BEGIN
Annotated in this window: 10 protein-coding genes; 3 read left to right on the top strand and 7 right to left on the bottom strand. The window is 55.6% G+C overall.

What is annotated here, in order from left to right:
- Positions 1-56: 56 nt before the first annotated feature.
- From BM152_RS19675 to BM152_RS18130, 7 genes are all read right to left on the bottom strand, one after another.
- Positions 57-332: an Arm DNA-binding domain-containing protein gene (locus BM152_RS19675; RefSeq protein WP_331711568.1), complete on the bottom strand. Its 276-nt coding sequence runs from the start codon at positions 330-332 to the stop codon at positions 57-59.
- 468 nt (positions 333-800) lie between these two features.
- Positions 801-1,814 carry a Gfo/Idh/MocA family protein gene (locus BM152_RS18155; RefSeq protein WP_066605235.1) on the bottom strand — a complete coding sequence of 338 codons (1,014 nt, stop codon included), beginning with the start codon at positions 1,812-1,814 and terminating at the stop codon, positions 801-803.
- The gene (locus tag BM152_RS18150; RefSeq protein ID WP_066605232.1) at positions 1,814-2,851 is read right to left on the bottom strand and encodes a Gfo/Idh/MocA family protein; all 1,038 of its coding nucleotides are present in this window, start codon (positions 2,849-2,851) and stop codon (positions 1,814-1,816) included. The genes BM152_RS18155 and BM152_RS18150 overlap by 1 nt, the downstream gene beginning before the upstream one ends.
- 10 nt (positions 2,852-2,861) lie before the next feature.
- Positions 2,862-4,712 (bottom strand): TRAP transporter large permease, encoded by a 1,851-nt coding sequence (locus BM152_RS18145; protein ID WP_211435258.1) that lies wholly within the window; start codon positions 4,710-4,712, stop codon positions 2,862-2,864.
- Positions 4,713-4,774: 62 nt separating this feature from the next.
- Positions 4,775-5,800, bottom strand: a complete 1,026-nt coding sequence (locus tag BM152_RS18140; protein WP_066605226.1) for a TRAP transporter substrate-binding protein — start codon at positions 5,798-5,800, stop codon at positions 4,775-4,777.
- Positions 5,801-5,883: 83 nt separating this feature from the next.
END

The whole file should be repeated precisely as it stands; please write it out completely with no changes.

Annotated in this window: 10 protein-coding genes; 3 read left to right on the top strand and 7 right to left on the bottom strand. The window is 55.6% G+C overall.

What is annotated here, in order from left to right:
- Positions 1-56: 56 nt before the first annotated feature.
- From BM152_RS19675 to BM152_RS18130, 7 genes are all read right to left on the bottom strand, one after another.
- Positions 57-332: an Arm DNA-binding domain-containing protein gene (locus BM152_RS19675; RefSeq protein WP_331711568.1), complete on the bottom strand. Its 276-nt coding sequence runs from the start codon at positions 330-332 to the stop codon at positions 57-59.
- 468 nt (positions 333-800) lie between these two features.
- Positions 801-1,814 carry a Gfo/Idh/MocA family protein gene (locus BM152_RS18155; RefSeq protein WP_066605235.1) on the bottom strand — a complete coding sequence of 338 codons (1,014 nt, stop codon included), beginning with the start codon at positions 1,812-1,814 and terminating at the stop codon, positions 801-803.
- The gene (locus tag BM152_RS18150; RefSeq protein ID WP_066605232.1) at positions 1,814-2,851 is read right to left on the bottom strand and encodes a Gfo/Idh/MocA family protein; all 1,038 of its coding nucleotides are present in this window, start codon (positions 2,849-2,851) and stop codon (positions 1,814-1,816) included. The genes BM152_RS18155 and BM152_RS18150 overlap by 1 nt, the downstream gene beginning before the upstream one ends.
- 10 nt (positions 2,852-2,861) lie before the next feature.
- Positions 2,862-4,712 (bottom strand): TRAP transporter large permease, encoded by a 1,851-nt coding sequence (locus BM152_RS18145; protein ID WP_211435258.1) that lies wholly within the window; start codon positions 4,710-4,712, stop codon positions 2,862-2,864.
- Positions 4,713-4,774: 62 nt separating this feature from the next.
- Positions 4,775-5,800, bottom strand: a complete 1,026-nt coding sequence (locus tag BM152_RS18140; protein WP_066605226.1) for a TRAP transporter substrate-binding protein — start codon at positions 5,798-5,800, stop codon at positions 4,775-4,777.
- Positions 5,801-5,883: 83 nt separating this feature from the next.